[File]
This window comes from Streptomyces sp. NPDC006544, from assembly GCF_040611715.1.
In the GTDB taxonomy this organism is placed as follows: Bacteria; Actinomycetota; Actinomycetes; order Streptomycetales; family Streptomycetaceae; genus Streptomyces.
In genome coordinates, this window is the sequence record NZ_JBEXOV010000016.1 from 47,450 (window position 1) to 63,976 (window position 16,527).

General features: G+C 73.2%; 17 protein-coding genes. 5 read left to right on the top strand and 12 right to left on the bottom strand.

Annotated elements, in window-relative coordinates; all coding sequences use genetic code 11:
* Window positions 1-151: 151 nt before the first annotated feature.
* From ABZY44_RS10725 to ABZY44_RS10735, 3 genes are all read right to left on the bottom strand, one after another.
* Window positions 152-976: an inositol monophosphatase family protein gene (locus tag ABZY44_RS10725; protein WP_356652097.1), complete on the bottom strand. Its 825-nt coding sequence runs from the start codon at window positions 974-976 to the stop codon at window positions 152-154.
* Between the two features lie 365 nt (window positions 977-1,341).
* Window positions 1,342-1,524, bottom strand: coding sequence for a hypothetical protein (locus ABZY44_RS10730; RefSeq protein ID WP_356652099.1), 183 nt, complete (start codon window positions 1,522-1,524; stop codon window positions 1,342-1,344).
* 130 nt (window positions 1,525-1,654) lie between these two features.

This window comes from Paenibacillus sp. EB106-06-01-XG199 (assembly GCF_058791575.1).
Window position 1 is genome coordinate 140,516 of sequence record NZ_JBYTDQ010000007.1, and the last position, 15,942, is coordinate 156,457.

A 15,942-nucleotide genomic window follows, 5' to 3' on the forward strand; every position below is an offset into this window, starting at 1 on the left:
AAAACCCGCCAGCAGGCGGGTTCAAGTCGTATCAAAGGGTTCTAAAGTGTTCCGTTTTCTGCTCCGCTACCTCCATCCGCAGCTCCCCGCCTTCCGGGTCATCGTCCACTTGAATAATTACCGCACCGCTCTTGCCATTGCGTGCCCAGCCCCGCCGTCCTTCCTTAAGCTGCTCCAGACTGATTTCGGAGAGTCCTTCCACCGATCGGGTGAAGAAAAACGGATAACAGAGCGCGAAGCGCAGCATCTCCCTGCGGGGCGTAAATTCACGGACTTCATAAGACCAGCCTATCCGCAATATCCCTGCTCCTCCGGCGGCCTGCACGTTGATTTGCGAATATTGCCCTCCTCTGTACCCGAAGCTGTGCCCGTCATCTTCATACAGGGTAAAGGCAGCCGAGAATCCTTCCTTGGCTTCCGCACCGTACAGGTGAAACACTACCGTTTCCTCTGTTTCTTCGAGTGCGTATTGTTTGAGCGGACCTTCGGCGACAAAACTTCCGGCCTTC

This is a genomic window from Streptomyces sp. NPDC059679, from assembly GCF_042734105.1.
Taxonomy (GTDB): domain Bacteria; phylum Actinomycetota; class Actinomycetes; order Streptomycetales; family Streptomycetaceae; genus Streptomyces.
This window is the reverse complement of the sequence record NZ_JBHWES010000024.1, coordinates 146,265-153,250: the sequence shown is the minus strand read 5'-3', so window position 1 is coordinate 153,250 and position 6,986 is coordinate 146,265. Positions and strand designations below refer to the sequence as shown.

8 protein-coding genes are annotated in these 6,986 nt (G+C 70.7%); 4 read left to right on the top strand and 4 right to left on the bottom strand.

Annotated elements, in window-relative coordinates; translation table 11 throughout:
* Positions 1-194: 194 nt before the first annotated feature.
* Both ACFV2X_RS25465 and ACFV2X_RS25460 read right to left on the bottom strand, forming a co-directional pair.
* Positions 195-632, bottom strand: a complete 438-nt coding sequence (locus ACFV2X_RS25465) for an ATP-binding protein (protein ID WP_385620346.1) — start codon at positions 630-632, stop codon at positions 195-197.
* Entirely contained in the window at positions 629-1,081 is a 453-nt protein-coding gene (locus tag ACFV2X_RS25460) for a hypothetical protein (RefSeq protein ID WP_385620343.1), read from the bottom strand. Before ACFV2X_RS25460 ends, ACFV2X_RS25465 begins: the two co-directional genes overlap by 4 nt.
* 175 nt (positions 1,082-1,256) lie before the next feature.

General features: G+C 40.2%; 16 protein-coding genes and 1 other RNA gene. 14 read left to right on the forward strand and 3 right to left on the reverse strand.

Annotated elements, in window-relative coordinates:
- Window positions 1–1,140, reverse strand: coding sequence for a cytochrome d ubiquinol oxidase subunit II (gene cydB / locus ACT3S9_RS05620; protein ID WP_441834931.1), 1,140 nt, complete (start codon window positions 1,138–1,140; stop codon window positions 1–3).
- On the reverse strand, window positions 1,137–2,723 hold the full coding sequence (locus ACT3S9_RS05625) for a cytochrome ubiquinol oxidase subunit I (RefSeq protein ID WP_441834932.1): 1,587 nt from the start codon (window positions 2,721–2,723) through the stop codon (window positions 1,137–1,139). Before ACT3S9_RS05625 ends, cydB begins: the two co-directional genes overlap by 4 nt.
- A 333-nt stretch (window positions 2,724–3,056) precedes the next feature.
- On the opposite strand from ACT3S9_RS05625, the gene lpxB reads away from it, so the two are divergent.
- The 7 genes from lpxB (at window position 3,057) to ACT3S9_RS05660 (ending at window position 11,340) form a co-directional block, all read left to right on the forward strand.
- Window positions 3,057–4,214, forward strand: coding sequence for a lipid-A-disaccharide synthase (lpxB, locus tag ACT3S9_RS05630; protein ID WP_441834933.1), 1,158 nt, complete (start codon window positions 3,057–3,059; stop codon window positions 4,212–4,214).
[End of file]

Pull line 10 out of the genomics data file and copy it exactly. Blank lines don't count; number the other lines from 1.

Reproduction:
* Window positions 1,342-1,524, bottom strand: coding sequence for a hypothetical protein (locus ABZY44_RS10730; RefSeq protein ID WP_356652099.1), 183 nt, complete (start codon window positions 1,522-1,524; stop codon window positions 1,342-1,344).